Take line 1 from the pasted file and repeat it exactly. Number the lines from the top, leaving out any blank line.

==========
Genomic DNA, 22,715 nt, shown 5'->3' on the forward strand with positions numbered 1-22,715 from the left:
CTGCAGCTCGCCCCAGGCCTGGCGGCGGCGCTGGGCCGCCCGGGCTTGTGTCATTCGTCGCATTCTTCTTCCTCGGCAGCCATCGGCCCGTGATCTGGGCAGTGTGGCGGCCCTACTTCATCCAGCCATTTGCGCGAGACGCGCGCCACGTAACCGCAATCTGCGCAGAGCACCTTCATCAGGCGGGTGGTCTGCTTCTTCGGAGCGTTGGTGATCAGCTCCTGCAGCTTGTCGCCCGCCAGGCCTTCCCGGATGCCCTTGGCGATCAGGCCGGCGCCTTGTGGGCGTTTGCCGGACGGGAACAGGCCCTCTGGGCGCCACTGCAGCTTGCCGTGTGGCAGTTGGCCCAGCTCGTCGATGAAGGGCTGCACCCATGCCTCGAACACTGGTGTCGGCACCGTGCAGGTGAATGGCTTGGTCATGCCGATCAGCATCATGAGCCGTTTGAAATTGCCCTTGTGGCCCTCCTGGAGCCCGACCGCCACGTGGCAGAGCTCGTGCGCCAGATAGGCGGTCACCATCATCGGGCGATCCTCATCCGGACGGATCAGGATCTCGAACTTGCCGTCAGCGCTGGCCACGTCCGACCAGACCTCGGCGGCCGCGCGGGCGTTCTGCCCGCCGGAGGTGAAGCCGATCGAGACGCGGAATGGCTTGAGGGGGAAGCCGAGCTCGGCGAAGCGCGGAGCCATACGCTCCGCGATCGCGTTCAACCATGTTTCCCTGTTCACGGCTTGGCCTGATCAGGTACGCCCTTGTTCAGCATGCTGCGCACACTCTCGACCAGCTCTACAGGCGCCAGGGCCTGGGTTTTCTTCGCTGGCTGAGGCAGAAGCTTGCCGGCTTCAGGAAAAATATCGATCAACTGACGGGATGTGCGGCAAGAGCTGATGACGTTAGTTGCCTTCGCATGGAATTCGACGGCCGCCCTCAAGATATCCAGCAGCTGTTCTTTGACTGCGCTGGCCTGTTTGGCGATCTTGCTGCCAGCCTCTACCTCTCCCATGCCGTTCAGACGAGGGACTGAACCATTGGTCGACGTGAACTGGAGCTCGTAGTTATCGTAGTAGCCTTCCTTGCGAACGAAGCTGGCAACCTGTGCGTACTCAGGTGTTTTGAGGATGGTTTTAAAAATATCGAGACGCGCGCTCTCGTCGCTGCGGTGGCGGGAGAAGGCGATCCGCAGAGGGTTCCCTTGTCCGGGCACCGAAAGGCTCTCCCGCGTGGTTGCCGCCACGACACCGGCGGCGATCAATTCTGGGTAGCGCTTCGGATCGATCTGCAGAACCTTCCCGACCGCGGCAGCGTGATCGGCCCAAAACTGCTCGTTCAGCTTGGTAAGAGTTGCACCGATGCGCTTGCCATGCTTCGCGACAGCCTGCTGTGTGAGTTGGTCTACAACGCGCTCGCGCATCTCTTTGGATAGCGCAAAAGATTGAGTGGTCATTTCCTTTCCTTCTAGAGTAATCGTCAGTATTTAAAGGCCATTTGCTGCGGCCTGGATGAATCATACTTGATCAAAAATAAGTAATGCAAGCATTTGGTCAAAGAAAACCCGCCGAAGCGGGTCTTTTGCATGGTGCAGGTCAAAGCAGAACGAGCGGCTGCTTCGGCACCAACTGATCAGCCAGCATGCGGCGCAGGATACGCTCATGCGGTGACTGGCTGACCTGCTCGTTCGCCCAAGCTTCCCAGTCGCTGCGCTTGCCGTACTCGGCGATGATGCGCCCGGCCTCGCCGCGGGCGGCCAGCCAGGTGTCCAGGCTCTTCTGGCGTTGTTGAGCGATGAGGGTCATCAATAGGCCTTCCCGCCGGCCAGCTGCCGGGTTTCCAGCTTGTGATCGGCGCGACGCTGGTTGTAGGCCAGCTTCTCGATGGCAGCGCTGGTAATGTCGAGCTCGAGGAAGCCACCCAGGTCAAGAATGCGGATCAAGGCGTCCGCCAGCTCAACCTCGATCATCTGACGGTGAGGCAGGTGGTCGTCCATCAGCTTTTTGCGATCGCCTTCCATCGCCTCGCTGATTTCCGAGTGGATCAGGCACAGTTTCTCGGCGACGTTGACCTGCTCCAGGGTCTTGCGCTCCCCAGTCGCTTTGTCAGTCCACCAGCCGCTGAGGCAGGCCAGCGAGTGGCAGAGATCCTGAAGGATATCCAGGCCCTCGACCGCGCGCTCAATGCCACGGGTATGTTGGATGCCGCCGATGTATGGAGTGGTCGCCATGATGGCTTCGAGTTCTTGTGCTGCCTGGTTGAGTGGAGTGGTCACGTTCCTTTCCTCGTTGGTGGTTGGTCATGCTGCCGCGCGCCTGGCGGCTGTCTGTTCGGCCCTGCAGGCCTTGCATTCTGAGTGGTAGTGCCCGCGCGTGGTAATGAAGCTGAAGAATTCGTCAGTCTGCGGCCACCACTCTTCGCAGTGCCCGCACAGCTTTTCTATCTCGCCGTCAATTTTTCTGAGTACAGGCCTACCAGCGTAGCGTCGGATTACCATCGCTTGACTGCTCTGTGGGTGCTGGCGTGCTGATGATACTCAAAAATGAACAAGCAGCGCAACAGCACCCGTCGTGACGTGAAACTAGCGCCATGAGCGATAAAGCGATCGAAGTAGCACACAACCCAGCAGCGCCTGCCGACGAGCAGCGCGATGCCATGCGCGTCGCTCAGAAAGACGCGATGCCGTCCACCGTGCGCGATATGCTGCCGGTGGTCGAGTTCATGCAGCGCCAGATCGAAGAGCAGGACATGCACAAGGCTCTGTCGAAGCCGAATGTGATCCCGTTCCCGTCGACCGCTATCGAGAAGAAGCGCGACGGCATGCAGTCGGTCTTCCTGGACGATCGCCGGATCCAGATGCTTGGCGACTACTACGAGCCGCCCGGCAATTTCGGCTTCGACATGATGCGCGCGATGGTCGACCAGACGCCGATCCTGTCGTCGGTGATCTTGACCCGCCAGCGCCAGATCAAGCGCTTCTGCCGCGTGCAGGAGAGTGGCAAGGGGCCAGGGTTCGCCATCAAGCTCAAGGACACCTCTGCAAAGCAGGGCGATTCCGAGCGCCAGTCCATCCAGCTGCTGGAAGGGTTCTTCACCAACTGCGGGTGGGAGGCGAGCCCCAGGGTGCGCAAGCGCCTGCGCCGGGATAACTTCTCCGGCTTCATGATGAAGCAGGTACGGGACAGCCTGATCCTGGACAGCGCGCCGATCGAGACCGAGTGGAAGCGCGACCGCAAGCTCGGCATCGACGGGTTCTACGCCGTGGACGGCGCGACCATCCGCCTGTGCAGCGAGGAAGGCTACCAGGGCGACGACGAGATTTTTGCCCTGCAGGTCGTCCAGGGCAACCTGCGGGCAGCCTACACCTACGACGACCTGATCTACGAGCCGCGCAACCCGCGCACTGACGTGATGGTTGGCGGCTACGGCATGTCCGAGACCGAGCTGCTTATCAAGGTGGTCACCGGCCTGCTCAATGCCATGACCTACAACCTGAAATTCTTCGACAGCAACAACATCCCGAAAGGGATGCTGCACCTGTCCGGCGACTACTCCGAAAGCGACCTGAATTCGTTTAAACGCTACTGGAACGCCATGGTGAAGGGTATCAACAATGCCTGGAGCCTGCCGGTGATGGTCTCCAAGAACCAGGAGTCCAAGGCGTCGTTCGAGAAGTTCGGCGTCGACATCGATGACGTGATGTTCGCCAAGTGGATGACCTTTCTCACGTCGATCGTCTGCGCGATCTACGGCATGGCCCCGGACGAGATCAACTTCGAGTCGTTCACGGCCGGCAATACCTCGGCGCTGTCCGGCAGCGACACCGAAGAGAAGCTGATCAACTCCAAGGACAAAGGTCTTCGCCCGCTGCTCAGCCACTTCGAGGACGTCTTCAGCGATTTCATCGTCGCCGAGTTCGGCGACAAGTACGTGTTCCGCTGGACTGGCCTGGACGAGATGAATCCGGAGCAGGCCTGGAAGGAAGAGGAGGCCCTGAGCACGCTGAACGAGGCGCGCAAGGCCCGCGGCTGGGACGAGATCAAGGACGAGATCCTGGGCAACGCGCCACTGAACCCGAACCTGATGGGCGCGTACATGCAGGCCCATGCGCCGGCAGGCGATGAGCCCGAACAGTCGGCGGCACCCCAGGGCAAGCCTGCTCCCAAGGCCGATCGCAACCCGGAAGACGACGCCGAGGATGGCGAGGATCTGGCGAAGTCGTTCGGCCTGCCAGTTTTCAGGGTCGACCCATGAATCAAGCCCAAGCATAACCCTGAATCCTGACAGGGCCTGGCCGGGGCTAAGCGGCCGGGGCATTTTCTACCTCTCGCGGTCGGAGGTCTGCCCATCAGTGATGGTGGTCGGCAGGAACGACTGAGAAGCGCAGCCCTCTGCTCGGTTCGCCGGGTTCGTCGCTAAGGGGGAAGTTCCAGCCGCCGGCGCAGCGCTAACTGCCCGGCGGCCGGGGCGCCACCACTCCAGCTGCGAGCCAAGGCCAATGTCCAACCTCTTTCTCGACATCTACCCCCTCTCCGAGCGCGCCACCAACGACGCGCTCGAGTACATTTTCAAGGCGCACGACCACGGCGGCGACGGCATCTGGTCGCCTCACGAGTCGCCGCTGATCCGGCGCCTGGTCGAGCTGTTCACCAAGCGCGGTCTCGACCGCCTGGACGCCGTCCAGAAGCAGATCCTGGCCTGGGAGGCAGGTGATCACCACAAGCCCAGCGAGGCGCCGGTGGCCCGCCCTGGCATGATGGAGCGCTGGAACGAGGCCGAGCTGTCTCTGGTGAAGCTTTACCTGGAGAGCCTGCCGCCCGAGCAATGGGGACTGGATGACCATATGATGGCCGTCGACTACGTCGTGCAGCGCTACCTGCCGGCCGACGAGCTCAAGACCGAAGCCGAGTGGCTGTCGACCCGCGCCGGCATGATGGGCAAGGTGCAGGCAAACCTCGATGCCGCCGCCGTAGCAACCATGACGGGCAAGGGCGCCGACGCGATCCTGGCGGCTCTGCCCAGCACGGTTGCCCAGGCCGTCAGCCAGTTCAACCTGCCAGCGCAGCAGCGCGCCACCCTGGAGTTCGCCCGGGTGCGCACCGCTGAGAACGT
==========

Genomic DNA, 22,715 nt, shown 5'->3' on the forward strand with positions numbered 1-22,715 from the left: